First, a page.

The Democratic exodus from the state House continued Wednesday with an announcement from Rep. Scott Clemons, D-Panama City, that he will not seek re-election.
Clemons, 38, an insurance attorney, said he is leaving public office to spend more time with his children. He has been in the House since 1990.
Clemons is the fourth Democrat in the past week to announce his retirement, which is likely to further strengthen the GOP majority in the Legislature. A fifth Democrat, Rep. Harry Goode of Melbourne, switched to the Republican Party but plans to seek re-election.
In November 1996, when Republicans gained a majority for the first time in 122 years, there were 61 Republicans and 59 Democrats in the House and 23 Republicans and 17 Democrats in the Senate. Special elections and party switches have since pushed the GOP majority to 66 in the House and 24 in the Senate. Democrats are likely to lose more seats in November in heavily GOP districts such as Clemons'.
Earlier this week, Rep. Jack Tobin, D-Margate, one of the most colorful lawmakers in the House, said he will retire to get a head start on his lobbying business. Rep. Debbie Horan, D-Key West, announced plans to retire so she can spend more time with her children. And Rep. Fred Lippman, D-Hollywood, announced his departure on April 23.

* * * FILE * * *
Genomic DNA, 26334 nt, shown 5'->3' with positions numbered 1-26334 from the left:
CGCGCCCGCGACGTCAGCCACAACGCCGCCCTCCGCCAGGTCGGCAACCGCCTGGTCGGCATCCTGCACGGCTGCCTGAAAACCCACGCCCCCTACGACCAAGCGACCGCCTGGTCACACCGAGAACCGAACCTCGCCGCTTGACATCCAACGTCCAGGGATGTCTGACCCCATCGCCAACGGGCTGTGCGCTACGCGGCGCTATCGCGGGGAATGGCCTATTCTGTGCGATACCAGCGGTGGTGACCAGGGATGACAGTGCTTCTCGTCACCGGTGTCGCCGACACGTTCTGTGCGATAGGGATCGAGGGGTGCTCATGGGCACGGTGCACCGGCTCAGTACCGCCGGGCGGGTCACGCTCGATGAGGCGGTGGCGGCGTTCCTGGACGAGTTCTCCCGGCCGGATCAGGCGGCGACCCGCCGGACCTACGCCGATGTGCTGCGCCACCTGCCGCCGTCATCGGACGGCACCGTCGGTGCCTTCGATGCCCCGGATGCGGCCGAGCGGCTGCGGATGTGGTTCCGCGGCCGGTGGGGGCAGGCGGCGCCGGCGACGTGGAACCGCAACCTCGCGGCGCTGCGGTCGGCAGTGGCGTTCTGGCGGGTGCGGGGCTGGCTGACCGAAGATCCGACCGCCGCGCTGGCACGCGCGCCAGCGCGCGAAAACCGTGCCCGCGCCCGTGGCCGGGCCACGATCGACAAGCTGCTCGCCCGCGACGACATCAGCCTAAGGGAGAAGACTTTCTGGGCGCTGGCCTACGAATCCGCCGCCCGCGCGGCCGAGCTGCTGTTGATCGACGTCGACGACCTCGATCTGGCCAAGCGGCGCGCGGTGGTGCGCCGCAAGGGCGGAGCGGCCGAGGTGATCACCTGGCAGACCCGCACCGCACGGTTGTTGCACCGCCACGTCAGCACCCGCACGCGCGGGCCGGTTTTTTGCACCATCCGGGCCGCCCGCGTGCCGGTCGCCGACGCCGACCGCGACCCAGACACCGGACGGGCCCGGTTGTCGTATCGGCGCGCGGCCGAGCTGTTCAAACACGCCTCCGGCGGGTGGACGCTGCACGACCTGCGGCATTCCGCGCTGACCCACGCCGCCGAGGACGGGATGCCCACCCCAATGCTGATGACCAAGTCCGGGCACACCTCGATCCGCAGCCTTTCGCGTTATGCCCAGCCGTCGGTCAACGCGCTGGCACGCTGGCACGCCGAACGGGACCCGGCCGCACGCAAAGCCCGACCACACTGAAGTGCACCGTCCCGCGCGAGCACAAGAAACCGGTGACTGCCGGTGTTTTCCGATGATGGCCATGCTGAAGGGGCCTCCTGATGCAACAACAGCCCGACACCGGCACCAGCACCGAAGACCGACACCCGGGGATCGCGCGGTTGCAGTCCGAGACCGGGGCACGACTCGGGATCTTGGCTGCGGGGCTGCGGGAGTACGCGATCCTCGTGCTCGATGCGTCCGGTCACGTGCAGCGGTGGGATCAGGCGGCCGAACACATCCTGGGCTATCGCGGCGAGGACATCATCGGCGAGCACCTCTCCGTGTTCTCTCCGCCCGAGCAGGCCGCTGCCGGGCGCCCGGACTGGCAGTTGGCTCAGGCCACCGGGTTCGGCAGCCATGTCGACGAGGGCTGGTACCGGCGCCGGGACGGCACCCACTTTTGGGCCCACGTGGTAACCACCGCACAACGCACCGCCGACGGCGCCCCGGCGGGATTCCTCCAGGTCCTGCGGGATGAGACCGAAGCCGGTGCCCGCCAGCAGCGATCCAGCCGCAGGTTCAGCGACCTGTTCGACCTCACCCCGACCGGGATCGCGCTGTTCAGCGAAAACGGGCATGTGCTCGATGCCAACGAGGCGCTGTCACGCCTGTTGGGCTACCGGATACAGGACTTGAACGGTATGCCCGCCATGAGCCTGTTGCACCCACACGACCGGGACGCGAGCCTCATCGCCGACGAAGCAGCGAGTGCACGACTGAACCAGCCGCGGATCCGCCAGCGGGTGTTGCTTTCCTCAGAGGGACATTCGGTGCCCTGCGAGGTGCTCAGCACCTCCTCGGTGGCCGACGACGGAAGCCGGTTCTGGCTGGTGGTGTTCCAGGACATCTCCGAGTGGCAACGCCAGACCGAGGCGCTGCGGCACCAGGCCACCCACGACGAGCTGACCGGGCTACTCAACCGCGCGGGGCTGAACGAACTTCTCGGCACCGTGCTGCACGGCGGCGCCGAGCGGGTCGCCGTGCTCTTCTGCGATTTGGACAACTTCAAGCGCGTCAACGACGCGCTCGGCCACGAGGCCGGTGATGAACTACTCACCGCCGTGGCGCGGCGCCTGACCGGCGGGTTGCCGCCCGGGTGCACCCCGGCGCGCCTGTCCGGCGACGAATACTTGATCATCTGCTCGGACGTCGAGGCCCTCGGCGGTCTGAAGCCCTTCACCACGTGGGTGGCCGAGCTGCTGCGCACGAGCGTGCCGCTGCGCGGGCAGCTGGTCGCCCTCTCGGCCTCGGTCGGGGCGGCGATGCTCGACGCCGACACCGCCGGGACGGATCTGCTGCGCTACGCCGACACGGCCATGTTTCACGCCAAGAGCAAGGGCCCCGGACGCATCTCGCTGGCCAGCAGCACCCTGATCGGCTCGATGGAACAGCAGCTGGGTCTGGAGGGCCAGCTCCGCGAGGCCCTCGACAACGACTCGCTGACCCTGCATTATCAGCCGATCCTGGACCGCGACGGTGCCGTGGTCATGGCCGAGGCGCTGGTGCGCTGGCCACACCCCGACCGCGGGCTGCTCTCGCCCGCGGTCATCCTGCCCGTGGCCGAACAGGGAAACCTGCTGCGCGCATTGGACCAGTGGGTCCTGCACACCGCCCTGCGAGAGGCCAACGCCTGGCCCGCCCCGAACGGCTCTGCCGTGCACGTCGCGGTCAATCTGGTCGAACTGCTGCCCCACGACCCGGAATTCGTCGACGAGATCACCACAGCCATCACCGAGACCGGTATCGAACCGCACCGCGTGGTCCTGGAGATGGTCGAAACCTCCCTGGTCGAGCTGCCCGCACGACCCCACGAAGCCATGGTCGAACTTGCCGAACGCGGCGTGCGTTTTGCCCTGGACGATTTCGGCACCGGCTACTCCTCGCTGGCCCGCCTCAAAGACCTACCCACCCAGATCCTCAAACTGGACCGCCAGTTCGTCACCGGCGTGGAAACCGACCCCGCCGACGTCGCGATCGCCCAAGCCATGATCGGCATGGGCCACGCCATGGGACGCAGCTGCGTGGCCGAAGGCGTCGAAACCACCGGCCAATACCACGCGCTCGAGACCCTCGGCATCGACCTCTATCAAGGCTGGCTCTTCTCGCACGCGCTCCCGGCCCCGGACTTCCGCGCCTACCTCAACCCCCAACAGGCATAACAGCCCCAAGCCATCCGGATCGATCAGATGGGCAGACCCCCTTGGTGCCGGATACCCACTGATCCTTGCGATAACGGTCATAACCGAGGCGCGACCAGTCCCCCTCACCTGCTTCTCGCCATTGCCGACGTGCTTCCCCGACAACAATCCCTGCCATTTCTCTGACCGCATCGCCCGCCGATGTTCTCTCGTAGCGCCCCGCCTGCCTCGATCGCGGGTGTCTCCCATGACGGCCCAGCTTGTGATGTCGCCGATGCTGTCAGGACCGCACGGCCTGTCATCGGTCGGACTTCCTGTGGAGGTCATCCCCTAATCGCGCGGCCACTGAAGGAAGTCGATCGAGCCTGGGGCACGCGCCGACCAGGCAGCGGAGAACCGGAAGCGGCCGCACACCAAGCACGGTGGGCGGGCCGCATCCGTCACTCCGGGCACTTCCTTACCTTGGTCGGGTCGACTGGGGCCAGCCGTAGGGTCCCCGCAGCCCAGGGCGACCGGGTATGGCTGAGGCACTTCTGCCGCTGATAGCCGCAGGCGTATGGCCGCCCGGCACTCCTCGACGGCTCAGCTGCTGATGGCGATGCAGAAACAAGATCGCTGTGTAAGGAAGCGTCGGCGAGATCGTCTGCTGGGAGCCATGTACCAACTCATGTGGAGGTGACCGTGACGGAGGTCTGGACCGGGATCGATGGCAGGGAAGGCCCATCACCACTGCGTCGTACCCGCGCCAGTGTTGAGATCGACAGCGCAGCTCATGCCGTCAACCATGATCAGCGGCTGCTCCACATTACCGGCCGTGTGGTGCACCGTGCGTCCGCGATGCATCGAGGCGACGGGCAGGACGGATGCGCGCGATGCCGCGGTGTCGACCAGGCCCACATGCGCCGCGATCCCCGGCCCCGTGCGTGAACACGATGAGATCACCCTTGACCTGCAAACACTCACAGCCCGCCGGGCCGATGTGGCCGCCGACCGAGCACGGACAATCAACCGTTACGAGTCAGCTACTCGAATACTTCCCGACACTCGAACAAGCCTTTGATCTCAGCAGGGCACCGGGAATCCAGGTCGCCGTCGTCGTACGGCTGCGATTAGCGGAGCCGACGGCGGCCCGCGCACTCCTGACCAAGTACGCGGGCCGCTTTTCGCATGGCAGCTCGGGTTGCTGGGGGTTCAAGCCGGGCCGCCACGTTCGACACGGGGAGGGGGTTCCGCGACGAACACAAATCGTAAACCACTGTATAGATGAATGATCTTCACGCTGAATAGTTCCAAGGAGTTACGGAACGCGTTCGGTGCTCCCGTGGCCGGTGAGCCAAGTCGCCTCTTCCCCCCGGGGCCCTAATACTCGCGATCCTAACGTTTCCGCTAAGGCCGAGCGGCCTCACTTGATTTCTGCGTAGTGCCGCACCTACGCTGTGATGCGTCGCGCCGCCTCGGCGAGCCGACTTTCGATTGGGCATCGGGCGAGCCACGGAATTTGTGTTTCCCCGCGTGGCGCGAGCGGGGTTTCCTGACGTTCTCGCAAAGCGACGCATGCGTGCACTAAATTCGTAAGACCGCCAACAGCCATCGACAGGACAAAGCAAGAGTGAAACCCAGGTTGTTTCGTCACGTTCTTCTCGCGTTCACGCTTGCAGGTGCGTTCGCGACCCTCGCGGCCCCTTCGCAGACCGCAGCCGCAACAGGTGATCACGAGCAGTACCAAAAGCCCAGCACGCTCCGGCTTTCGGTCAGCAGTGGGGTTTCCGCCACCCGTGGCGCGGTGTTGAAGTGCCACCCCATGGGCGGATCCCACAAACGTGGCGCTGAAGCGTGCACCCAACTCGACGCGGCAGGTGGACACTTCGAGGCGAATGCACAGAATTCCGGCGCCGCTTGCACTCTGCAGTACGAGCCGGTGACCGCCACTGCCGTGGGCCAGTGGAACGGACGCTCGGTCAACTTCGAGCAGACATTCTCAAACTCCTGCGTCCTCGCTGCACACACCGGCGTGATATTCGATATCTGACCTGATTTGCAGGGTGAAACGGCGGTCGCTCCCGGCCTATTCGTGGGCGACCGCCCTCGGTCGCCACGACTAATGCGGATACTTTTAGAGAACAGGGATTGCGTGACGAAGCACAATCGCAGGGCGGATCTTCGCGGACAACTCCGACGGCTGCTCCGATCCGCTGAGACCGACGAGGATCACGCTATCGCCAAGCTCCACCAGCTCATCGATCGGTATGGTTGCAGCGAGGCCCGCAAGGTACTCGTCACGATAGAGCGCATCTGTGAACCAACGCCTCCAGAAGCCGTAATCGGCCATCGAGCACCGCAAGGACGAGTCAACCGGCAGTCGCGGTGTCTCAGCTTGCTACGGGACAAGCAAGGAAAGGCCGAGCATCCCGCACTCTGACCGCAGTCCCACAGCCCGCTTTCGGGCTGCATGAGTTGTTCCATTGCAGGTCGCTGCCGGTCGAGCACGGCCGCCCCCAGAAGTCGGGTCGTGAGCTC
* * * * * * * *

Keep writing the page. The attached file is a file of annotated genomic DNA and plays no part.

Minority Leader Buzz Ritchie of Pensacola is also leaving the House this year. His estranged wife, DeDee Ritchie, is running for the seat.
Reps. Mary Brennan, D-Pinellas Park; John Cosgrove, D-Miami; Kendrick Meek, D-Miami; and Larcenia Bullard, D-Miami, are all leaving the House this year to seek Senate seats.
All of them are leaving two years ahead of the deadline that will see 83 legislators forced out of office because of term limits.
Tobin plans to begin lobbying the governor and Cabinet next year and is seeking an ethics Commission opinion on whether he can lobby the legislature for pro bono clients right away. The Florida Constitution prohibits legislators from lobbying for pay for two years after they leave office.
Tobin said he expects to lobby for several Broward County charitable organizations, including the Alzheimer's Family Center, the Area Agency on Aging and Family Central, a child care organization.
Tobin has been known as "Lobster Boy" since 1995 when he got telecommunications lobbyists to throw a lobster dinner for members of his committee on the night before an important vote.
Now Tobin says he can buy the lobster dinners himself. "But not to influence votes," he added hastily. "Just to have a good time with old friends."
Tobin said four Democrats have already stepped forward to run for his seat, which is almost certain to remain in Democratic hands, as is Lippman's.
Lippman, 63, a member of the House since 1978, is leaving to spend more time in his job at Nova Southeastern University.
Ritchie and Clemons say they won't lobby. Ritchie insists he's not joking when he says he wants to "cover the Legislature for a major newspaper."